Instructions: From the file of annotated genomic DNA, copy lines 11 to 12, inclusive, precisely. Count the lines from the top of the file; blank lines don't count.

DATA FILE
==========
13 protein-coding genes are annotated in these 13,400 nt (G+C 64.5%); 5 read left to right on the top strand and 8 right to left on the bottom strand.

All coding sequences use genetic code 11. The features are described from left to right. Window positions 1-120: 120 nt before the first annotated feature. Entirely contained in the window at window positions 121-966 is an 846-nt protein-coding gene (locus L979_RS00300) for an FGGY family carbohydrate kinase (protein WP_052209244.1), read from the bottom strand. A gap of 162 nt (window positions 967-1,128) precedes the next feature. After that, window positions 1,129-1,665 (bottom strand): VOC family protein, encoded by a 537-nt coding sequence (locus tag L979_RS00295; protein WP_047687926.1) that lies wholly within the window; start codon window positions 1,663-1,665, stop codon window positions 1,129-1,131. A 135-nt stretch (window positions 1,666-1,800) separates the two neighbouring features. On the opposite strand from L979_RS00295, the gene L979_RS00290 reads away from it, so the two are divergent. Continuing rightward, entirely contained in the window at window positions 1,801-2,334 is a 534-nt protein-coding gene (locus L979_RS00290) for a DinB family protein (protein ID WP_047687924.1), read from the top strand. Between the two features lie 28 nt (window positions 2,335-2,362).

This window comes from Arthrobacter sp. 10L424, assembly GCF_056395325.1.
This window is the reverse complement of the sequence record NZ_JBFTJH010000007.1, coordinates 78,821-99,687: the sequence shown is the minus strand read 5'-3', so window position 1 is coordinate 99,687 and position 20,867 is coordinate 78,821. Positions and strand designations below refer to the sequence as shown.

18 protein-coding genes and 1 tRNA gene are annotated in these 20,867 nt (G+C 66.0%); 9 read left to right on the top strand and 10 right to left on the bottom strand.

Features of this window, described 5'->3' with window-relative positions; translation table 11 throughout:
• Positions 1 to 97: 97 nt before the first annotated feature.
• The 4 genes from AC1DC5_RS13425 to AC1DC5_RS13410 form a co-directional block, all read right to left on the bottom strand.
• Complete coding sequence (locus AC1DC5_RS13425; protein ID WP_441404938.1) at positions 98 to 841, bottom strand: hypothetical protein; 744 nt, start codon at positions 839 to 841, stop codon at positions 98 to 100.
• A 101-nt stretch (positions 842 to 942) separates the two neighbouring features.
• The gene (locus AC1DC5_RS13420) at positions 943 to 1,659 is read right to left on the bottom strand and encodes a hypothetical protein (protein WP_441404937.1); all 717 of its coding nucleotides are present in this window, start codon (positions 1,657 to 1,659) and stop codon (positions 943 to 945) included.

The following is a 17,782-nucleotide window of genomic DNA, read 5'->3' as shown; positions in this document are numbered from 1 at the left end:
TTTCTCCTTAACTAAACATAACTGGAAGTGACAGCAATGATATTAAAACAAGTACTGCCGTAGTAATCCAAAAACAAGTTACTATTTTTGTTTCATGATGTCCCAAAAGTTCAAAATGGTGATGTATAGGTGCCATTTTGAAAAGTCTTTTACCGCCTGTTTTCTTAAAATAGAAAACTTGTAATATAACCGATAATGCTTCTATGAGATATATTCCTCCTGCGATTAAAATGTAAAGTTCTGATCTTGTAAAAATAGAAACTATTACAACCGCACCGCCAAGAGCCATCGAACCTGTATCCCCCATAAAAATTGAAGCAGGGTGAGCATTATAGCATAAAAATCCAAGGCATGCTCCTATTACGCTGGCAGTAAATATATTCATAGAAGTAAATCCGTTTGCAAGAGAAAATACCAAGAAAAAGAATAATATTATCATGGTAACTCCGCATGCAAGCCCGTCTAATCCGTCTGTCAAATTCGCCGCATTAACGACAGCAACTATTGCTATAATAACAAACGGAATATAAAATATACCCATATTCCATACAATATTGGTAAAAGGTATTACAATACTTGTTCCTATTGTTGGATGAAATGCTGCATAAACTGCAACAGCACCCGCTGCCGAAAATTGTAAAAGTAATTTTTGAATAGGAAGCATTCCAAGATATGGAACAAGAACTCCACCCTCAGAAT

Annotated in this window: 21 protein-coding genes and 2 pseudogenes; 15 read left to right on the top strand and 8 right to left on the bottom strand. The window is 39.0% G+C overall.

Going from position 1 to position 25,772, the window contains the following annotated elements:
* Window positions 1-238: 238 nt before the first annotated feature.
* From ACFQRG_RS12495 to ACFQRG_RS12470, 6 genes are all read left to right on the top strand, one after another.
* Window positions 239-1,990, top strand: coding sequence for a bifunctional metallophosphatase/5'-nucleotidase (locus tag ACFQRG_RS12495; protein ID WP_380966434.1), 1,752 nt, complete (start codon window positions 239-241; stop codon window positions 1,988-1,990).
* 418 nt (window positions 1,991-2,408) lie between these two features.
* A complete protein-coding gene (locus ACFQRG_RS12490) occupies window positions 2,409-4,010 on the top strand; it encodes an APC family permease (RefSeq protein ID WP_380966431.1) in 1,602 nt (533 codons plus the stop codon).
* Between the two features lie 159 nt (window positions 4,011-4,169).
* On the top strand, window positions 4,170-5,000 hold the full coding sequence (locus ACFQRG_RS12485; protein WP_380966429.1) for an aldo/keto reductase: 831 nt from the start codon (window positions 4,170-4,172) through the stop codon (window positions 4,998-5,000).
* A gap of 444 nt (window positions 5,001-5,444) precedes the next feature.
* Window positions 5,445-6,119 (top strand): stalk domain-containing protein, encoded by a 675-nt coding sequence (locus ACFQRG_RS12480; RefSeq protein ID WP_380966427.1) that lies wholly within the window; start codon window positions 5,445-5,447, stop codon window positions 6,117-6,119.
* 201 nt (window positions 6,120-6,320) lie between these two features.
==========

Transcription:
• The gene (locus AC1DC5_RS13420) at positions 943 to 1,659 is read right to left on the bottom strand and encodes a hypothetical protein (protein WP_441404937.1); all 717 of its coding nucleotides are present in this window, start codon (positions 1,657 to 1,659) and stop codon (positions 943 to 945) included.

The following is a 17,782-nucleotide window of genomic DNA, read 5'->3' as shown; positions in this document are numbered from 1 at the left end: